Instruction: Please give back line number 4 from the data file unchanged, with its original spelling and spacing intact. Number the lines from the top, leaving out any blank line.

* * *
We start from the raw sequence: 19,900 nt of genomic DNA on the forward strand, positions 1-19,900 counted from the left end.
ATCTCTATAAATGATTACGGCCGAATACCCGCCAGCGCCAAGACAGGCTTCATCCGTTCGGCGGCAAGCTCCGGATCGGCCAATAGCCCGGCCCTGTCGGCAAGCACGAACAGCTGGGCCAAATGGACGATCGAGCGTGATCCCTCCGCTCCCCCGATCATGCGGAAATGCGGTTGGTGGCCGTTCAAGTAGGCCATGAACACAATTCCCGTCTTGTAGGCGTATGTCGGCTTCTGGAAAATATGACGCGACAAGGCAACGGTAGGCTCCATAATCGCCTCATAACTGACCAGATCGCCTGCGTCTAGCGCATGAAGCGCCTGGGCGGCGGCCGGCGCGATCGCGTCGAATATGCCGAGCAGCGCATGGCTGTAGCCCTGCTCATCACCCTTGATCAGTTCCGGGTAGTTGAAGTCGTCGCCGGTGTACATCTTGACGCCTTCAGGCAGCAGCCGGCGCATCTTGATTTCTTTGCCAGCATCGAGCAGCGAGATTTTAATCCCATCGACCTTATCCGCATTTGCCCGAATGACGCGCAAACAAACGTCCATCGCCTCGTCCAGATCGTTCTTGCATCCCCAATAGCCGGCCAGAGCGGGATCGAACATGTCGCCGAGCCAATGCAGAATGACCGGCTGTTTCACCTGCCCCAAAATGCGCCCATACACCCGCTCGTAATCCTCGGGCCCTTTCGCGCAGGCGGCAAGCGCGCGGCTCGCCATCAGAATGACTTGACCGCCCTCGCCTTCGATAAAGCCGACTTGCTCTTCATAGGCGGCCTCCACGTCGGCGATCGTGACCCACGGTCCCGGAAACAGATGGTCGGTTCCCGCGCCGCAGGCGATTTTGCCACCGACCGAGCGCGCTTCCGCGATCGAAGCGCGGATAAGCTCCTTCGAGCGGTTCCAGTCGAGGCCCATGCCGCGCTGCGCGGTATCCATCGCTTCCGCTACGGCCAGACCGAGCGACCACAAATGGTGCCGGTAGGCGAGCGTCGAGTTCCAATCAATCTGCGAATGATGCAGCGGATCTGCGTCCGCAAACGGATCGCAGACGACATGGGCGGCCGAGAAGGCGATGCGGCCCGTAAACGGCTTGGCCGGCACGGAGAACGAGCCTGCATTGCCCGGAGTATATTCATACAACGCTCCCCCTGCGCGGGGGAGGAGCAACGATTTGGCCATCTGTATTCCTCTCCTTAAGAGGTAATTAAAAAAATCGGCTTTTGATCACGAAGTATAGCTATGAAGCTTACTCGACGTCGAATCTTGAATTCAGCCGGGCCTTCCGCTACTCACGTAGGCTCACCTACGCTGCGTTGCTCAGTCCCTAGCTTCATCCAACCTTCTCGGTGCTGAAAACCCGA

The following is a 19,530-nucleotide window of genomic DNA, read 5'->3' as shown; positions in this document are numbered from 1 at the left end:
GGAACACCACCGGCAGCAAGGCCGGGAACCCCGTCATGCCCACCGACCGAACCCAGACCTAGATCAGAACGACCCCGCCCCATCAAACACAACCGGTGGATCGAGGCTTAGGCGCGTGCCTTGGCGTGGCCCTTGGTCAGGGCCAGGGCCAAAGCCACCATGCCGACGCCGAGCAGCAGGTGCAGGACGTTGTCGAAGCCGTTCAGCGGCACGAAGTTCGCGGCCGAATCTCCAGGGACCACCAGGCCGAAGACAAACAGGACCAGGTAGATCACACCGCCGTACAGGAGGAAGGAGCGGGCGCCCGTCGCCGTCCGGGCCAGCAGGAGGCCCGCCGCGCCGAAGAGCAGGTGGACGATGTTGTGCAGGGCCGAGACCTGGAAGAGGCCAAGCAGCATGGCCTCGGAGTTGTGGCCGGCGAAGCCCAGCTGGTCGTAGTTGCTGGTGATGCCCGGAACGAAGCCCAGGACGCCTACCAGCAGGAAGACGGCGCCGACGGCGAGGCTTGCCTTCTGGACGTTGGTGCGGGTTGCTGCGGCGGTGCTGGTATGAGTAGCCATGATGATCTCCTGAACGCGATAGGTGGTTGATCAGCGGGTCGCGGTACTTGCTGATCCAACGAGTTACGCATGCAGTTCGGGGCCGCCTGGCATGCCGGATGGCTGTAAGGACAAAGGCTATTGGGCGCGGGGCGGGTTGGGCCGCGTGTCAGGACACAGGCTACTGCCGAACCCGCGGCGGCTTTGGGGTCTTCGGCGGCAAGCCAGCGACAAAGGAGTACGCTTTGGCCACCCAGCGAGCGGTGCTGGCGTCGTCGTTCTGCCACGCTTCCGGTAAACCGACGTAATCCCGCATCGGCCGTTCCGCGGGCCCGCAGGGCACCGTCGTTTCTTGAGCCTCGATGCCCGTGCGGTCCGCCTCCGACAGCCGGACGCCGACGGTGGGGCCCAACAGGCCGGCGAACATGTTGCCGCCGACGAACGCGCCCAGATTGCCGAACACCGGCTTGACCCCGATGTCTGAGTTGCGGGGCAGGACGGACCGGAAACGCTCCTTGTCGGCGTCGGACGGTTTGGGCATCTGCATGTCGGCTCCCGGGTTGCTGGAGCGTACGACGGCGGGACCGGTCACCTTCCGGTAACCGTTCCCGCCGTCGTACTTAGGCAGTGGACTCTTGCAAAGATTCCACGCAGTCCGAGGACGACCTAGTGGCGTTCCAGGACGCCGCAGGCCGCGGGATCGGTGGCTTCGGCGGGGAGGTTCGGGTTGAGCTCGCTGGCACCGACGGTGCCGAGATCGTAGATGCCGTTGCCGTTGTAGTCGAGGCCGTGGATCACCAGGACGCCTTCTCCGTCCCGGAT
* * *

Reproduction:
GGAACACCACCGGCAGCAAGGCCGGGAACCCCGTCATGCCCACCGACCGAACCCAGACCTAGATCAGAACGACCCCGCCCCATCAAACACAACCGGTGGATCGAGGCTTAGGCGCGTGCCTTGGCGTGGCCCTTGGTCAGGGCCAGGGCCAAAGCCACCATGCCGACGCCGAGCAGCAGGTGCAGGACGTTGTCGAAGCCGTTCAGCGGCACGAAGTTCGCGGCCGAATCTCCAGGGACCACCAGGCCGAAGACAAACAGGACCAGGTAGATCACACCGCCGTACAGGAGGAAGGAGCGGGCGCCCGTCGCCGTCCGGGCCAGCAGGAGGCCCGCCGCGCCGAAGAGCAGGTGGACGATGTTGTGCAGGGCCGAGACCTGGAAGAGGCCAAGCAGCATGGCCTCGGAGTTGTGGCCGGCGAAGCCCAGCTGGTCGTAGTTGCTGGTGATGCCCGGAACGAAGCCCAGGACGCCTACCAGCAGGAAGACGGCGCCGACGGCGAGGCTTGCCTTCTGGACGTTGGTGCGGGTTGCTGCGGCGGTGCTGGTATGAGTAGCCATGATGATCTCCTGAACGCGATAGGTGGTTGATCAGCGGGTCGCGGTACTTGCTGATCCAACGAGTTACGCATGCAGTTCGGGGCCGCCTGGCATGCCGGATGGCTGTAAGGACAAAGGCTATTGGGCGCGGGGCGGGTTGGGCCGCGTGTCAGGACACAGGCTACTGCCGAACCCGCGGCGGCTTTGGGGTCTTCGGCGGCAAGCCAGCGACAAAGGAGTACGCTTTGGCCACCCAGCGAGCGGTGCTGGCGTCGTCGTTCTGCCACGCTTCCGGTAAACCGACGTAATCCCGCATCGGCCGTTCCGCGGGCCCGCAGGGCACCGTCGTTTCTTGAGCCTCGATGCCCGTGCGGTCCGCCTCCGACAGCCGGACGCCGACGGTGGGGCCCAACAGGCCGGCGAACATGTTGCCGCCGACGAACGCGCCCAGATTGCCGAACACCGGCTTGACCCCGATGTCTGAGTTGCGGGGCAGGACGGACCGGAAACGCTCCTTGTCGGCGTCGGACGGTTTGGGCATCTGCATGTCGGCTCCCGGGTTGCTGGAGCGTACGACGGCGGGACCGGTCACCTTCCGGTAACCGTTCCCGCCGTCGTACTTAGGCAGTGGACTCTTGCAAAGATTCCACGCAGTCCGAGGACGACCTAGTGGCGTTCCAGGACGCCGCAGGCCGCGGGATCGGTGGCTTCGGCGGGGAGGTTCGGGTTGAGCTCGCTGGCACCGACGGTGCCGAGATCGTAGATGCCGTTGCCGTTGTAGTCGAGGCCGTGGATCACCAGGACGCCTTCTCCGTCCCGGAT